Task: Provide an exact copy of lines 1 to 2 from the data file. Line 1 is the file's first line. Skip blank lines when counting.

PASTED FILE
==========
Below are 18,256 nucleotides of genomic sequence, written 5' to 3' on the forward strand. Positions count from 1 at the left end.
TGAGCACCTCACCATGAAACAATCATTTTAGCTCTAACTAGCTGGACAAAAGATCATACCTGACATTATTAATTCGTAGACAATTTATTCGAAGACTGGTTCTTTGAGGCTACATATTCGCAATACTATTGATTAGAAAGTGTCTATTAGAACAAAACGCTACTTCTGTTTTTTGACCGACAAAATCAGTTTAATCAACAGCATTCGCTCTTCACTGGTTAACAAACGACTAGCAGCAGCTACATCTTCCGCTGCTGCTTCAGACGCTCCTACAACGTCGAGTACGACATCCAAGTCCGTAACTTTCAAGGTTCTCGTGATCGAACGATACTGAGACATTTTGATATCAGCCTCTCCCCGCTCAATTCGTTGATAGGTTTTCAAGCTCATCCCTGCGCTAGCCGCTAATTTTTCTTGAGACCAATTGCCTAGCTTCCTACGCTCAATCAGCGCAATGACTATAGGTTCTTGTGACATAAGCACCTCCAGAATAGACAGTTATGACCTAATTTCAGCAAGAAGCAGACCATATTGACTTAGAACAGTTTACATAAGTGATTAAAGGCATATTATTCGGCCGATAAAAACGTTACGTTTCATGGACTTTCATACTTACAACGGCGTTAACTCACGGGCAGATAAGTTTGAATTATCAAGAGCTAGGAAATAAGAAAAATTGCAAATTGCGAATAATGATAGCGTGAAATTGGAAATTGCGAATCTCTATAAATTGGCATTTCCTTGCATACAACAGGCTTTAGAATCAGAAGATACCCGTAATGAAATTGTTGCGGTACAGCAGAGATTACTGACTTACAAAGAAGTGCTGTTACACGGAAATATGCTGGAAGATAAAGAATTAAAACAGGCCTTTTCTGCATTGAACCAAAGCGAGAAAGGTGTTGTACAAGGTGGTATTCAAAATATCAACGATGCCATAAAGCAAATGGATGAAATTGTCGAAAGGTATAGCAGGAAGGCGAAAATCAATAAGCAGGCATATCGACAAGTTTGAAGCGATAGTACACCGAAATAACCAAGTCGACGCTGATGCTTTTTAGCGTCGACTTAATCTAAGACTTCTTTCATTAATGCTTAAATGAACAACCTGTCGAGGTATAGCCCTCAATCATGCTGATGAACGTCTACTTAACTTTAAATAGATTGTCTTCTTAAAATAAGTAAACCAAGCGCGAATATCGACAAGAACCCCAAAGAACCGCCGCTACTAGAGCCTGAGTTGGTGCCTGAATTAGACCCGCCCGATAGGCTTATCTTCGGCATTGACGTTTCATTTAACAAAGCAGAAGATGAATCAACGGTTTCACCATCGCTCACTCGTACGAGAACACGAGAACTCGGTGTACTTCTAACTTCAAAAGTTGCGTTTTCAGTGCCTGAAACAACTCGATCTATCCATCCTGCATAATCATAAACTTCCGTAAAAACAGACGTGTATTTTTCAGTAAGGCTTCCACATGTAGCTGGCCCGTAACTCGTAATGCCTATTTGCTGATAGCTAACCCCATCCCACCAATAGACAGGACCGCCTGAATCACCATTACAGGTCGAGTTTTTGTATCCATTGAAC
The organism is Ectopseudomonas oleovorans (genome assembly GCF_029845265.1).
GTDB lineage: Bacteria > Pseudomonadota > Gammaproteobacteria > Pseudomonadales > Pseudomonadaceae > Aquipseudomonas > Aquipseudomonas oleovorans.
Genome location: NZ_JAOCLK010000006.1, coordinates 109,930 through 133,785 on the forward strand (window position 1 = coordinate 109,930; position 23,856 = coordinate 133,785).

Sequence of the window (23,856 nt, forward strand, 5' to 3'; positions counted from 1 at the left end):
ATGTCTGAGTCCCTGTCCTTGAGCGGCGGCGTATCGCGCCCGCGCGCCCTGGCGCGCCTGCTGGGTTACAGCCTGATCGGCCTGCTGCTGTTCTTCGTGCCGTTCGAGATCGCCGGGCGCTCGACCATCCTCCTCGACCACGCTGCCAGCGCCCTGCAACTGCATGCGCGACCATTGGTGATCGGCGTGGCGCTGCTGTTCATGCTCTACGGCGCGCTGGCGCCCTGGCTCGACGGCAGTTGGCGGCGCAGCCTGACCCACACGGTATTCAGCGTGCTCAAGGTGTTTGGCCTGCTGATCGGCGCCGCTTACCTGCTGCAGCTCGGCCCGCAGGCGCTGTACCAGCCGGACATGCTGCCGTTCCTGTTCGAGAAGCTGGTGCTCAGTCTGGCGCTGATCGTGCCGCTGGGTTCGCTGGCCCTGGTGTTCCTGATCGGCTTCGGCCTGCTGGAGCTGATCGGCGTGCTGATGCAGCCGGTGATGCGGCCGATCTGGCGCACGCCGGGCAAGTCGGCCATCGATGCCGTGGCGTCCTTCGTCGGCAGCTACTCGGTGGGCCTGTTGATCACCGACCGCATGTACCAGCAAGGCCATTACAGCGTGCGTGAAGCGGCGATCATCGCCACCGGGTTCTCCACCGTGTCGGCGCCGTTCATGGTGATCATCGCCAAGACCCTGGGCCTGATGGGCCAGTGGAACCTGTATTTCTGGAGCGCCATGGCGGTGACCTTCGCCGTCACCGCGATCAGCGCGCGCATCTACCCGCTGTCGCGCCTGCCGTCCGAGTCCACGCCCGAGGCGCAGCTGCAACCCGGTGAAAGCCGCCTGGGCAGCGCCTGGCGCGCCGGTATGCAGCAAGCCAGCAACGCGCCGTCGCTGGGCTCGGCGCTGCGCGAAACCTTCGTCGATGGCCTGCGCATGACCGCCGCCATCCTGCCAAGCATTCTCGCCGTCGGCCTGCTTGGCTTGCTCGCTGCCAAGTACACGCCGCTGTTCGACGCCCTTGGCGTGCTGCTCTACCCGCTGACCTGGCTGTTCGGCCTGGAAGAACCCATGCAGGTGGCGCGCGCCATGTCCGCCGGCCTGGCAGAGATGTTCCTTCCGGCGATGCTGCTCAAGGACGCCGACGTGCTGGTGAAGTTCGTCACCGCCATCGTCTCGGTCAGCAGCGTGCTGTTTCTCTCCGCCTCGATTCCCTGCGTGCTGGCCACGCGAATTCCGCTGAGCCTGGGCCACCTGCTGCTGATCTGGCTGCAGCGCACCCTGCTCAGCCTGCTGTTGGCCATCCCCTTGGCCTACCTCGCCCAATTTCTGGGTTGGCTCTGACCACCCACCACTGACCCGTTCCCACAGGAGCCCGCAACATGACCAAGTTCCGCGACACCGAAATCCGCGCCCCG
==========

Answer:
Below are 18,256 nucleotides of genomic sequence, written 5' to 3' on the forward strand. Positions count from 1 at the left end.
TGAGCACCTCACCATGAAACAATCATTTTAGCTCTAACTAGCTGGACAAAAGATCATACCTGACATTATTAATTCGTAGACAATTTATTCGAAGACTGGTTCTTTGAGGCTACATATTCGCAATACTATTGATTAGAAAGTGTCTATTAGAACAAAACGCTACTTCTGTTTTTTGACCGACAAAATCAGTTTAATCAACAGCATTCGCTCTTCACTGGTTAACAAACGACTAGCAGCAGCTACATCTTCCGCTGCTGCTTCAGACGCTCCTACAACGTCGAGTACGACATCCAAGTCCGTAACTTTCAAGGTTCTCGTGATCGAACGATACTGAGACATTTTGATATCAGCCTCTCCCCGCTCAATTCGTTGATAGGTTTTCAAGCTCATCCCTGCGCTAGCCGCTAATTTTTCTTGAGACCAATTGCCTAGCTTCCTACGCTCAATCAGCGCAATGACTATAGGTTCTTGTGACATAAGCACCTCCAGAATAGACAGTTATGACCTAATTTCAGCAAGAAGCAGACCATATTGACTTAGAACAGTTTACATAAGTGATTAAAGGCATATTATTCGGCCGATAAAAACGTTACGTTTCATGGACTTTCATACTTACAACGGCGTTAACTCACGGGCAGATAAGTTTGAATTATCAAGAGCTAGGAAATAAGAAAAATTGCAAATTGCGAATAATGATAGCGTGAAATTGGAAATTGCGAATCTCTATAAATTGGCATTTCCTTGCATACAACAGGCTTTAGAATCAGAAGATACCCGTAATGAAATTGTTGCGGTACAGCAGAGATTACTGACTTACAAAGAAGTGCTGTTACACGGAAATATGCTGGAAGATAAAGAATTAAAACAGGCCTTTTCTGCATTGAACCAAAGCGAGAAAGGTGTTGTACAAGGTGGTATTCAAAATATCAACGATGCCATAAAGCAAATGGATGAAATTGTCGAAAGGTATAGCAGGAAGGCGAAAATCAATAAGCAGGCATATCGACAAGTTTGAAGCGATAGTACACCGAAATAACCAAGTCGACGCTGATGCTTTTTAGCGTCGACTTAATCTAAGACTTCTTTCATTAATGCTTAAATGAACAACCTGTCGAGGTATAGCCCTCAATCATGCTGATGAACGTCTACTTAACTTTAAATAGATTGTCTTCTTAAAATAAGTAAACCAAGCGCGAATATCGACAAGAACCCCAAAGAACCGCCGCTACTAGAGCCTGAGTTGGTGCCTGAATTAGACCCGCCCGATAGGCTTATCTTCGGCATTGACGTTTCATTTAACAAAGCAGAAGATGAATCAACGGTTTCACCATCGCTCACTCGTACGAGAACACGAGAACTCGGTGTACTTCTAACTTCAAAAGTTGCGTTTTCAGTGCCTGAAACAACTCGATCTATCCATCCTGCATAATCATAAACTTCCGTAAAAACAGACGTGTATTTTTCAGTAAGGCTTCCACATGTAGCTGGCCCGTAACTCGTAATGCCTATTTGCTGATAGCTAACCCCATCCCACCAATAGACAGGACCGCCTGAATCACCATTACAGGTCGAGTTTTTGTATCCATTGAAC